Science for Kids Sparks Insights, Enthusiasm
From surface tension, skulls, and dry ice rainbows, to the inner workings of owl pellets and polymers resembling slime, a wealth of fascinating topics were explored (and explained!) at the standing-room-only Science for Kids Fair (SFK) poster session. The hard work of students, all members of the Chester Children’s Chorus (CCC), on display marked the last week of a day camp held at Swarthmore every summer.
In addition to swimming, reading, music, and dance, the children here are immersed for five weeks in lessons including robotics, biology, chemistry, and engineering with the guidance of faculty, students, staff and alumni.
It is an integral part of the chorus’ summer learning program, says Kirsten Halker-Kratz, executive director of the CCC.
“Science for Kids gives the children a chance to be hands-on scientists, working with some of the finest Swarthmore students and professors, learning to make thoughtful observations and wonder more about the world around them,” says Halker-Kratz. “It is an opportunity to see themselves as inventors and researchers, and that could inspire them in the years to come.”
The innovative program for fifth to eighth graders ignites and builds on an interest in science among its young participants, and it gives Swarthmore students and faculty a chance to share their knowledge and enthusiasm.
“Working with the Science for Kids program was really special because the way it’s designed really shows how much the kids are growing over the course of the summer,” says Krista Smith-Hanke ’19, a biology major from Kensington, Md. “Being able to see their interest in STEM and excitement about science increase so much in just five weeks was incredible. The kids were so fun to work with and SFK made me excited to continue being involved in science education.”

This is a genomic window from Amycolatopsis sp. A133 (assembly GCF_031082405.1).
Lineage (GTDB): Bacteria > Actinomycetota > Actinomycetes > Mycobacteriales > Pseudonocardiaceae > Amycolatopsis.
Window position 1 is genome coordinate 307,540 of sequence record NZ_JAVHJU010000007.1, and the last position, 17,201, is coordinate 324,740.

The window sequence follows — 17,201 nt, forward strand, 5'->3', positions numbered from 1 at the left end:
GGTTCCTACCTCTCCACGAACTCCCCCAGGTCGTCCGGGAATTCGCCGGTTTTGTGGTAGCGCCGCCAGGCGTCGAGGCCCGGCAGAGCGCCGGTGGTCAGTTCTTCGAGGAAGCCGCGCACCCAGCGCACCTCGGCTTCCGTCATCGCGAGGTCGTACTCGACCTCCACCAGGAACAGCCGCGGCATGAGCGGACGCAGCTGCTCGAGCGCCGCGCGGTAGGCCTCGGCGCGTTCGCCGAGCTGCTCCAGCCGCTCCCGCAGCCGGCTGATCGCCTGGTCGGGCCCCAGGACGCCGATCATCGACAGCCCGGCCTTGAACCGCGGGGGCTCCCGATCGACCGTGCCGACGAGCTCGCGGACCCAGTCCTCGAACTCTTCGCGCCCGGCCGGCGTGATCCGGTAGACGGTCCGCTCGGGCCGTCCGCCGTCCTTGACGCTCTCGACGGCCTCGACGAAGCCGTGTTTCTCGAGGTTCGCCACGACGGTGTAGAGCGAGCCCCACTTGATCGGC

Staff and faculty attending the poster session were also engaged by the detailed presentations at Eldridge Commons.
“I go to the Science Fair every year because I love seeing the young people's energy, curiosity, and learning in action,” says Ben Berger, associate professor of political science and executive director of the Lang Center Lang Center for Civic & Social Responsibility. “It never disappoints. I gain knowledge, inspiration, and humility in one visit, and always leave with a bounce in my step.”
The College has hosted the program for the past 14 years, with support from the Howard Hughes Medical Institute as well as from a Class of ’66 gift that provides an honorarium for the Swarthmore students who are working with SFK, in addition to a full research stipend.
Professor of Biology Elizabeth Vallen has been instrumental in leading the program since its beginning. The experience, she says, is both a privilege and pleasure.
“The Science for Kids program has grown from one class focused on biology with less than a dozen students, to five different science levels with more than 50 students,” says Vallen. “Swarthmore College faculty, lab instructors and students get to share our love and interest in science by guiding and giving hands on experiences to the members of the Chorus. This is a benefit for both the CCC and the Swarthmore College community.”